Ever since Honda came to India, the City has been its most consistent performer. However, the petrol-price-bombs of 2011 shook up the City’s standing quite severely and newer competition pushed it up against the wall. However, Honda has come back all guns blazing with its all-new City. Can it sit on top of the growing mid-size heap once more?
Honda’s engineering brilliance has been embodied by its i-VTEC engines, but this time around, the company is counting on its diesel engine to script the next chapter of its success story in India. The diesel motor in question is the 1.5-litre i-DTEC that debuted in the Amaze, and the engine itself has been carried over unchanged to the City. The gearbox too is shared with the smaller saloon, and the first five gears are identical, but a new sixth gear has been added specifically for the Honda City. Even though the City is roughly 45kg lighter than the previous-generation car, it is still 90kg heavier than the Amaze, so a shorter ratio is used for the final drive to extract a bit more zing from the 20.4kgm of torque. Despite that, Honda claims that the new City i-DTEC will be the most fuel-efficient car in the country, with a claimed fuel efficiency of 26kpl! We can’t wait to put it through our test cycle in Mumbai to see it for ourselves.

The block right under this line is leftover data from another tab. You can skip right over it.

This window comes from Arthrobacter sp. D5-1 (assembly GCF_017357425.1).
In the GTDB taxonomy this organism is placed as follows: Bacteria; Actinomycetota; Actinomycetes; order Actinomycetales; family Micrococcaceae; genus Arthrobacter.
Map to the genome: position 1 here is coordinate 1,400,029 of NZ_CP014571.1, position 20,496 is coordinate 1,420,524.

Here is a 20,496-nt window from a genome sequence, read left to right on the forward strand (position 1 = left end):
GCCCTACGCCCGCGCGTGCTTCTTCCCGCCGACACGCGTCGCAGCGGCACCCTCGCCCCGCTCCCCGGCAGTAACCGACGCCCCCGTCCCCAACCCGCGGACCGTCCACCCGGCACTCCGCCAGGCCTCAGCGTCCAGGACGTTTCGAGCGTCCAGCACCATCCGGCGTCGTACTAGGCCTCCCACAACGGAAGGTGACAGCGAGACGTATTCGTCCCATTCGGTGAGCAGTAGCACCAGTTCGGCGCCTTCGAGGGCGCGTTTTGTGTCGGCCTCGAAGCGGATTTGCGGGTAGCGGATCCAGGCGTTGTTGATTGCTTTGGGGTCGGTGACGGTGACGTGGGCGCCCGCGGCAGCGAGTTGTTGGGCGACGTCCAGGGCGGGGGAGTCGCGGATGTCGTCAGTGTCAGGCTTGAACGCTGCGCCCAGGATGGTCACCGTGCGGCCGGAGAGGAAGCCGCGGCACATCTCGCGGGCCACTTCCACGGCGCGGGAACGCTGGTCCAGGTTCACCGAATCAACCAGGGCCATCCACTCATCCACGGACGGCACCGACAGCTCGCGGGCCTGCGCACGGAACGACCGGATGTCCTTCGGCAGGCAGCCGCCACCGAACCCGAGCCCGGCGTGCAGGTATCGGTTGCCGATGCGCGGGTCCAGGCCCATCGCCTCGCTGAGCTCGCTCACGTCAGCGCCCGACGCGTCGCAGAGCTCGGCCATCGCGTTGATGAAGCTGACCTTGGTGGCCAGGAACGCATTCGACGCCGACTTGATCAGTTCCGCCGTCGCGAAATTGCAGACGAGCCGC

The good news is that the 1.5-litre i-VTEC motor has been carried over virtually unchanged from the previous-generation car. So you have 116bhp of power and 14.8kgm of torque being developed in the same free-revving manner as before. However, light tweaks to the intake and i-VTEC system have improved performance at low speeds. The petrol motor proved to be quite flexible, ambling along happily at 20kph in fourth gear, never hesitating to step forward when prodded. As the revs climbed it proved to be as thrilling to drive as ever.
On our first drive in Jaipur, it was evident that like in the Amaze, there is hardly any turbo lag, and the flat torque curve is immediately apparent. This diesel engine’s responsiveness even under 2,000rpm was very handy in the cut and thrust of Jaipur’s traffic. Once past the 2,000rpm mark, the motor pulls cleanly to over 3,600rpm, making it hassle-free to drive in the city and outside it. Revving it to its 4,500rpm redline offered little advantage, although it did highlight this motor’s sore point, the engine noise. Since the abundance of engine noise had been highlighted in the Amaze, better sound insulation was almost taken for granted in the Honda City diesel. Sadly, the coarse engine rumble is quite audible in the cabin. Despite this foible, the diesel is sure to hog a big chunk of the sales. True Honda fans though will no doubt be keen to know more about the petrol.
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